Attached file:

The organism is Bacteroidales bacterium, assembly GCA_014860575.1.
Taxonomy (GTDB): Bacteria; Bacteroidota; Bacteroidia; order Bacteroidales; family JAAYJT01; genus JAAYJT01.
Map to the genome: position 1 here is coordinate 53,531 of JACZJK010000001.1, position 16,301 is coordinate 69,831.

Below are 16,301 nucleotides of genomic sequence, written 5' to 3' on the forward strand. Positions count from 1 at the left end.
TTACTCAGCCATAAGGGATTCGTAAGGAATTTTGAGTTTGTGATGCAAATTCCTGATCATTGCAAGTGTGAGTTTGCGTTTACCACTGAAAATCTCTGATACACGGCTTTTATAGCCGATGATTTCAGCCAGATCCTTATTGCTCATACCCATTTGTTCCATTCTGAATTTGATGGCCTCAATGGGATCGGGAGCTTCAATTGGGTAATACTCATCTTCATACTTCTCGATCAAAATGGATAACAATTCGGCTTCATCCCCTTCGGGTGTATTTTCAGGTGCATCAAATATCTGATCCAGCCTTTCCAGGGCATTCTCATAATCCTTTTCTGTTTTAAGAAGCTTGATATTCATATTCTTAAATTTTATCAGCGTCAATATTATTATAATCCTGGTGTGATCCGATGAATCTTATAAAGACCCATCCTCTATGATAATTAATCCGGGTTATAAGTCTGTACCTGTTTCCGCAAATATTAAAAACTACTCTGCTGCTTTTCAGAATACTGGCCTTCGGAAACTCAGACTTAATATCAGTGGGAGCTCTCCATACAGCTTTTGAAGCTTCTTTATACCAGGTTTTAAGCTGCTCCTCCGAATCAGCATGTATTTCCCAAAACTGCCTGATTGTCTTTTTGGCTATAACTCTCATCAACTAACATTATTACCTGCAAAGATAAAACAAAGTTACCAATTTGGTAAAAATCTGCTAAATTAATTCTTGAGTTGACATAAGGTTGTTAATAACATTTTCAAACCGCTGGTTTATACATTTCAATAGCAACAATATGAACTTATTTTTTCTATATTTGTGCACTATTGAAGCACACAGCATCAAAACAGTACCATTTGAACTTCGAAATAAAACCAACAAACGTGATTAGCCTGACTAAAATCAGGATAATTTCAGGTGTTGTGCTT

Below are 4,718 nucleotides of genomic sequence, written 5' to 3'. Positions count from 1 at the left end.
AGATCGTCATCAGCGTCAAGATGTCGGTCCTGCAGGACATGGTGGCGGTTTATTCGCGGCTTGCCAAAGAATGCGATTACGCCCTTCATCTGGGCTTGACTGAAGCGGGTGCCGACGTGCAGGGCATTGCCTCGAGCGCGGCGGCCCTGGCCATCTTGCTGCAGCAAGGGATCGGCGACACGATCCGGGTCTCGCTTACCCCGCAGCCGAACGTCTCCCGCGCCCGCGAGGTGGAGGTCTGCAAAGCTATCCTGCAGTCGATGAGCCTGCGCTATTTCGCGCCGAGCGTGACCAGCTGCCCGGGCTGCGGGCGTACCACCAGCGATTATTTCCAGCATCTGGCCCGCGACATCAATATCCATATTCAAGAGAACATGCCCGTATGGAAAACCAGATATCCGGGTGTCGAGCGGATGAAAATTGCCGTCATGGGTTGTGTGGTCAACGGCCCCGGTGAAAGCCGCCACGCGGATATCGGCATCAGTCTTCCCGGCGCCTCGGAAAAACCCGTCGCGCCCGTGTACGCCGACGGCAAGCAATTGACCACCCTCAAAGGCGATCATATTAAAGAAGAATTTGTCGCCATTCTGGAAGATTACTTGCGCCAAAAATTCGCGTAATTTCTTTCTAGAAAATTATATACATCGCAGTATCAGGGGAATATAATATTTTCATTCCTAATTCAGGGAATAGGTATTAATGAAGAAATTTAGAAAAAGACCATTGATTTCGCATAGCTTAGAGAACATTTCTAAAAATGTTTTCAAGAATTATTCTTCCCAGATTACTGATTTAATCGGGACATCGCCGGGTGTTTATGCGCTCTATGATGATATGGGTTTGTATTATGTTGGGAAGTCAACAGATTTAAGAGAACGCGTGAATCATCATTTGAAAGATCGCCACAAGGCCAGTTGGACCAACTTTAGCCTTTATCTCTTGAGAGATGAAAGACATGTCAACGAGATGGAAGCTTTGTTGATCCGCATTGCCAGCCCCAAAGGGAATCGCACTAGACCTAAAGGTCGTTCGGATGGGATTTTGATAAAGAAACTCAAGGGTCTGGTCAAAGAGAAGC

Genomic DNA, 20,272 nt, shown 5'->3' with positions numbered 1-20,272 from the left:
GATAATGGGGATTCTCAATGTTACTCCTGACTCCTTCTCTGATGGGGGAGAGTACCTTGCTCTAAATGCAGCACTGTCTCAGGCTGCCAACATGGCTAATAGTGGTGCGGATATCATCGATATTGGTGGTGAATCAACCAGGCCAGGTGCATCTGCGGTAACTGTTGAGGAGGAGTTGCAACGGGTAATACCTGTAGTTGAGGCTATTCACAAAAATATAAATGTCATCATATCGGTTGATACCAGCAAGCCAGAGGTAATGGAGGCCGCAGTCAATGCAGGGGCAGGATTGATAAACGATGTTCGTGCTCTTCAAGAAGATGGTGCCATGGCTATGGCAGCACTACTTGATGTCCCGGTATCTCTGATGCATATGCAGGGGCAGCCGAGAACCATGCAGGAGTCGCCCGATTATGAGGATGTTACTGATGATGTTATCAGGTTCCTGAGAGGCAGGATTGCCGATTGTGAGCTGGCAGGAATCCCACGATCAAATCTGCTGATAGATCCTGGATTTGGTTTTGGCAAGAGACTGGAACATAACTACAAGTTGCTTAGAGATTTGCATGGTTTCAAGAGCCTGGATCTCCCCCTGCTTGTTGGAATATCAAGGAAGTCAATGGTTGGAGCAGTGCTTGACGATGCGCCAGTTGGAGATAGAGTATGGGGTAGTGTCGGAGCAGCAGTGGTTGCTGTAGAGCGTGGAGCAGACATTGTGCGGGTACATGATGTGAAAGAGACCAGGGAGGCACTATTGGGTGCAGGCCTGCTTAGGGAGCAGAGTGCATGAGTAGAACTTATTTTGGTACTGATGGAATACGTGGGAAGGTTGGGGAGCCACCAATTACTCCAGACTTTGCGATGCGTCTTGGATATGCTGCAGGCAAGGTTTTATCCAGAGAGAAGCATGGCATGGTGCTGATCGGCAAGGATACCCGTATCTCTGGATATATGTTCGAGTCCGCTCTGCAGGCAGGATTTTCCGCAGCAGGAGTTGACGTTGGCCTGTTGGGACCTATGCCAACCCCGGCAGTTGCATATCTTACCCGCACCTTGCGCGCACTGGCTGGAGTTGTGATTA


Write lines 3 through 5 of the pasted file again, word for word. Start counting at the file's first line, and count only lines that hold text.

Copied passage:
Map to the genome: position 1 here is coordinate 53,531 of JACZJK010000001.1, position 16,301 is coordinate 69,831.

Below are 16,301 nucleotides of genomic sequence, written 5' to 3' on the forward strand. Positions count from 1 at the left end.
TTACTCAGCCATAAGGGATTCGTAAGGAATTTTGAGTTTGTGATGCAAATTCCTGATCATTGCAAGTGTGAGTTTGCGTTTACCACTGAAAATCTCTGATACACGGCTTTTATAGCCGATGATTTCAGCCAGATCCTTATTGCTCATACCCATTTGTTCCATTCTGAATTTGATGGCCTCAATGGGATCGGGAGCTTCAATTGGGTAATACTCATCTTCATACTTCTCGATCAAAATGGATAACAATTCGGCTTCATCCCCTTCGGGTGTATTTTCAGGTGCATCAAATATCTGATCCAGCCTTTCCAGGGCATTCTCATAATCCTTTTCTGTTTTAAGAAGCTTGATATTCATATTCTTAAATTTTATCAGCGTCAATATTATTATAATCCTGGTGTGATCCGATGAATCTTATAAAGACCCATCCTCTATGATAATTAATCCGGGTTATAAGTCTGTACCTGTTTCCGCAAATATTAAAAACTACTCTGCTGCTTTTCAGAATACTGGCCTTCGGAAACTCAGACTTAATATCAGTGGGAGCTCTCCATACAGCTTTTGAAGCTTCTTTATACCAGGTTTTAAGCTGCTCCTCCGAATCAGCATGTATTTCCCAAAACTGCCTGATTGTCTTTTTGGCTATAACTCTCATCAACTAACATTATTACCTGCAAAGATAAAACAAAGTTACCAATTTGGTAAAAATCTGCTAAATTAATTCTTGAGTTGACATAAGGTTGTTAATAACATTTTCAAACCGCTGGTTTATACATTTCAATAGCAACAATATGAACTTATTTTTTCTATATTTGTGCACTATTGAAGCACACAGCATCAAAACAGTACCATTTGAACTTCGAAATAAAACCAACAAACGTGATTAGCCTGACTAAAATCAGGATAATTTCAGGTGTTGTGCTT